It's Doctor Season

We’ve sprung forward, there’s a bit less chill in the air and I know that soon I will be spending most all of my
valuable free time in waiting rooms reading six-month-old issues of Golf
Digest. You see, it’s Doctor Season, which is how we refer to the phenomenon that occurs semi-annually when it seems as though every single person in our family is due for a
check-up, or dentist visit, or orthodontist appointment or needs to see a
doctor for some reason or another, all around the same time. I suppose I
should rejoice in my health insurance plan and the availability of
excellent medical care, but as anyone who’s been to a doctor’s office
lately surely knows, it ‘s just way more fun to complain about it.


Every six months I need an FAA medical exam for my job. I also go to my OB-GYN every six months. Same with the dentist. All three children see the dentist every six months and since they all have birthdays in December, they all need their annual check-ups around the same time. This month, all of these appointments fell in March (Yes. It takes three months between the time I actually call and when I get the appointment. [Two-Do List]  Usually, Doctor Season gets spread out over a couple months. Even by combining all three of the kids’ wellness checks into one visit this year, we had seven appointments in March. Seven. Do you understand now why I’m cranky?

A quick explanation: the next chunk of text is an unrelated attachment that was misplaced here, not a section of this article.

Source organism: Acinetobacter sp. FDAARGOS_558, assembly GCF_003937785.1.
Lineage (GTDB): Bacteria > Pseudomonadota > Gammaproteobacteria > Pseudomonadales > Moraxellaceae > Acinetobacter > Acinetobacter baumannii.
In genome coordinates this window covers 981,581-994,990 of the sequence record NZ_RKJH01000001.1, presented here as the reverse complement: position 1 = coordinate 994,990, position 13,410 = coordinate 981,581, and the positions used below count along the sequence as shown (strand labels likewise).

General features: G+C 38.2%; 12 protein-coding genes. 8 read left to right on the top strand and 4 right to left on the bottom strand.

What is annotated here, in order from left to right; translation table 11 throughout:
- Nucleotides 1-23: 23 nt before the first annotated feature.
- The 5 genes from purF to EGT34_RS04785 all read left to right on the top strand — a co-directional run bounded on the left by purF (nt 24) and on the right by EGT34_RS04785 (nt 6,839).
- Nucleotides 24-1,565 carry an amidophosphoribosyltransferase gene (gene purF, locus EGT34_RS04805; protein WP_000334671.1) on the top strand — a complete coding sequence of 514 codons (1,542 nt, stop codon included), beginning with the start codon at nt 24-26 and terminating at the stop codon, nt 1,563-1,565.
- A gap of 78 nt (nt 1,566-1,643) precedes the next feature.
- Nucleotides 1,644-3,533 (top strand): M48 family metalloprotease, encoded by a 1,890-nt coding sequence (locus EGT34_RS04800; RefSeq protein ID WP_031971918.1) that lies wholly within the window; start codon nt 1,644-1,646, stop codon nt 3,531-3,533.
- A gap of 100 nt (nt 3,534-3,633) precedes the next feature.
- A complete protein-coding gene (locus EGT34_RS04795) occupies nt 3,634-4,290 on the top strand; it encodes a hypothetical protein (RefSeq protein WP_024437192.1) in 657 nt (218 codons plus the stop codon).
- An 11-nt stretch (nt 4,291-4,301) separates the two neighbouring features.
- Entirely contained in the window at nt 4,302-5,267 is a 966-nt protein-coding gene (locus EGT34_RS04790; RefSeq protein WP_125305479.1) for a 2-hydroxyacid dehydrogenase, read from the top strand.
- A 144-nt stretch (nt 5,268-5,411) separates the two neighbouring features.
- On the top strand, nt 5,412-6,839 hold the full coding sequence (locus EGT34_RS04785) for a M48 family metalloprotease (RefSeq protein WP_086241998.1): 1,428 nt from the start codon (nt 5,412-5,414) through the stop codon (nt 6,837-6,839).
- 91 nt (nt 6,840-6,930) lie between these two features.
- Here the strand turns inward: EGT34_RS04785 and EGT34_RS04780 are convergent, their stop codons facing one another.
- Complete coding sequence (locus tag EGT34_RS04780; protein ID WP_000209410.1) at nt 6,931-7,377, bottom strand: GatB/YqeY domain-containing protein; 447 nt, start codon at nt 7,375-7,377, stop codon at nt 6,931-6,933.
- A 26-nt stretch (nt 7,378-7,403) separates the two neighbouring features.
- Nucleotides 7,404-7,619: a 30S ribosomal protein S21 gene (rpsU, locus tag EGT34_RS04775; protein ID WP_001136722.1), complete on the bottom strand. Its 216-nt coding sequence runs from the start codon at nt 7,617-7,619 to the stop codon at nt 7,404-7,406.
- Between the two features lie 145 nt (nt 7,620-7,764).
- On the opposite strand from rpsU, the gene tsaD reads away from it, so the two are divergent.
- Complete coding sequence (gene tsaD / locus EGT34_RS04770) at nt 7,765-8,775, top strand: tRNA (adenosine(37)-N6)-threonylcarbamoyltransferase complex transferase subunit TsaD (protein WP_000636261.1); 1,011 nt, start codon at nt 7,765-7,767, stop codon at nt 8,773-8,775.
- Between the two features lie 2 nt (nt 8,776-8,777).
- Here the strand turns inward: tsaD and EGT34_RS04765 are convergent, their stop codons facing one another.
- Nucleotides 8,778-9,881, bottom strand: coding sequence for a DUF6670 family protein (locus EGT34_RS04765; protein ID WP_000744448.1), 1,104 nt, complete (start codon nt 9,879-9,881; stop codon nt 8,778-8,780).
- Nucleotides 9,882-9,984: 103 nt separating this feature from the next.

The voicemail reminders the doctors’ offices leave are indeed handy and I imagine they save the doctors a lot of frustration (And although I did received one, I still somehow managed to forget to go to my dentist the next day, but that was in December. Have I mentioned in this paragraph that all three of my children have birthdays in December?) I prefer the automated reminders to the “real” ones, because I’m pretty sure all the nice ladies who leave them took their voice training with the CTA. With the volume up full blast and my calendar in front of me, they still have me questioning the name of the doctor, the time of the appointment, even the names of my own children.

And another thing. They now tell us to arrive fifteen minutes early, “to fill out paperwork” or some such. Do they think they’re tricking us? Does this really change the behavior of those people who are always, always late? Those of us who make it a point to be on time to these things are really very annoyed by this type of antic.

To add more insult, now some of the offices are starting to say threatening things in their voicemails, like, if you cancel without giving twenty-four hours notice they’re going to charge you fifty-dollars. I would love that opportunity. Along with my remittance, I would send them a bill for every wasted minute I spent in their waiting room.

As we were getting ready to leave for one of our appointments earlier this month, my son Ethan asked, “Why do we have to be there fifteen minutes early?”

“So we can wait forty-five minutes, instead of thirty,” came my reply. But what I was really thinking, was “So I’ll have the opportunity to get through last October’s issue of Men’s Health, as well.”


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  • Yes - its doctor season. Before you go to the doc or the ER or even while you are sitting in the waiting room or the exam room. Check out the where doctors, hospitals and patients like you post wait times from any web enabled device including an iPhone. In your case you will know in advance as to how much time you have to read your preferred magazine.

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